Millbrae's hotels see slight occupancy riseBy Gregory Benchwick
After another year of below average hotel occupancy, Millbrae hoteliers are pointing toward positive growth in 2004.
Hotel occupancy will be better than 2003, but not as high as it should be, say hotel operators, leaving councilmembers scratching their heads in search of new revenue streams.
Hotel taxes, also known as the transit occupancy tax, comprise about 50 percent of Millbrae's annual revenues. The drop in hotel occupancy has drastically affected Millbrae's already teetering budget, which currently projects annual $2 million deficits for the upcoming five years. The loss of this primary revenue stream forced the council to cut the city's budget "to the bone" and, more recently, to seek revenue-generating measures, such as a half-percent sales tax increase and a special fire-assessment district.
"Millbrae is a bedroom community, and our hotel tax is very clearly something we're very dependent on, which historically has not been a bad bet," said Councilmember Linda Larson. "The hotel tax is a double-edged sword, because some it of it depends on tourism and the majority of it depends on the business trade."
The Sept. 11, 2001 terrorist attacks, a waning economy and airline bankruptcy combined to chop Millbrae's hotel occupancy rate from standard levels of 80 to 90 percent to an abysmal 50 percent. Earlier projections said the industry would bounce back in two or three years, but with the nation currently on high alert and the economy continuing to lag, experts predict the hotel industry recovery will be slower than predicted, with only 5 percent projected annual growth in Millbrae.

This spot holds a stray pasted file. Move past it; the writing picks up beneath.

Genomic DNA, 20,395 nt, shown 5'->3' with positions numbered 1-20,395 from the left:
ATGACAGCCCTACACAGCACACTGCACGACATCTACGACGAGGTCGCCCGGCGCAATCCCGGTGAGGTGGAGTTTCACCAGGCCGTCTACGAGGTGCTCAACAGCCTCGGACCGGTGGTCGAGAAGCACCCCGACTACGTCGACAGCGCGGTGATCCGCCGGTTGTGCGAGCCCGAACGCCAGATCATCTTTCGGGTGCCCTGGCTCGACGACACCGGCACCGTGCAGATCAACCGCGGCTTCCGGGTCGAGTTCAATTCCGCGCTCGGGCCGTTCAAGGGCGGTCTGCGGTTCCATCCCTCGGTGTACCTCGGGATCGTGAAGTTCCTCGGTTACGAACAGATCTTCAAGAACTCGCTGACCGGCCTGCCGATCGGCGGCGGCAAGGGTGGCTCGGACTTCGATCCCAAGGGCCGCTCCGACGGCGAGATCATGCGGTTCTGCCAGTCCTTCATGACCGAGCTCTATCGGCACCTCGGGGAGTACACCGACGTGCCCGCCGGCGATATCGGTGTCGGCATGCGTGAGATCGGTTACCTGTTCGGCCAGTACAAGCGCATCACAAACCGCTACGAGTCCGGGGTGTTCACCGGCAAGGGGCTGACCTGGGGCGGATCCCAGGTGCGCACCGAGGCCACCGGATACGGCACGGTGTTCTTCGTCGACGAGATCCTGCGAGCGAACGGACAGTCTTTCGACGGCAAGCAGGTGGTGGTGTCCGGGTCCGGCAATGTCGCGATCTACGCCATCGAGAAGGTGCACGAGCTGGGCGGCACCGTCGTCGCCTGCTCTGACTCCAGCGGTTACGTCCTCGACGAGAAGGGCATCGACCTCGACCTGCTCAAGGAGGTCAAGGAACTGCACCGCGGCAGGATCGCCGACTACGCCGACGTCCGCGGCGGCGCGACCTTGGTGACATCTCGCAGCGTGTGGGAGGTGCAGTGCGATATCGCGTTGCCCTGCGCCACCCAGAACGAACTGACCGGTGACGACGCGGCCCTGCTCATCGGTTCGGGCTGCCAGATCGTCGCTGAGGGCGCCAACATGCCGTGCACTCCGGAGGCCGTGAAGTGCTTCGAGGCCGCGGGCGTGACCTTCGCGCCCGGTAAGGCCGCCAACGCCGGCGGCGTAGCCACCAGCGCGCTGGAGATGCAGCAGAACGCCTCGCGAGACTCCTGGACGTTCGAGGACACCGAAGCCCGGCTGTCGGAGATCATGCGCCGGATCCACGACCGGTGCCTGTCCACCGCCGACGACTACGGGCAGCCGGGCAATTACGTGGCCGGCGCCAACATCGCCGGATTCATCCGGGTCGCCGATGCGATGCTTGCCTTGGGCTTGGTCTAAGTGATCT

Even a slow rise in hotel occupancy does not necessarily mean Millbrae will enjoy more transit occupancy tax, as room rates are very low, say hotel owners.
One of the largest hurdles facing the industry is the lack of business travelers, which traditionally comprise nearly 50 percent of the area's hotel occupancy.
"Business travel is down significantly -- it used to make up a great deal of our business. But since the dot-com bust, business travel is down significantly, as most businesses, trying to cut costs, are not having their employees travel as much as before," said Barry Ongerth, owner of the San Francisco Airport Travel Lodge, which is located on El Camino Real in Millbrae. Business travelers now only comprise about 20 percent of the occupancy at Ongerth's hotel.
According to Anne LeClair, president of the San Mateo County Convention and Visitors Bureau, groups of business travelers coming into the Bay Area for conventions and expos are on the rise, while there is a shortage of individual business travelers.
People from the Visitors Bureau and local hoteliers are pounding the pavement to entice more vacationers and travelers to stay in San Mateo County.
"We have six sales managers who do about 50 trade shows all around the U.S.," said LeClair. "Once a planner sees our area, the planner loves it. The key is to show that we are not a traditional airport location, that we are really like a resort."
While local hotels are pressing hard to bring in more business, the state is doing little to bring travelers into California, according to LeClair.
"We're looking to promote our business more within California, because people are traveling closer to home," Ongerth said.
Copyright ©2004 East Bay Business Times. Published 01/09/2004.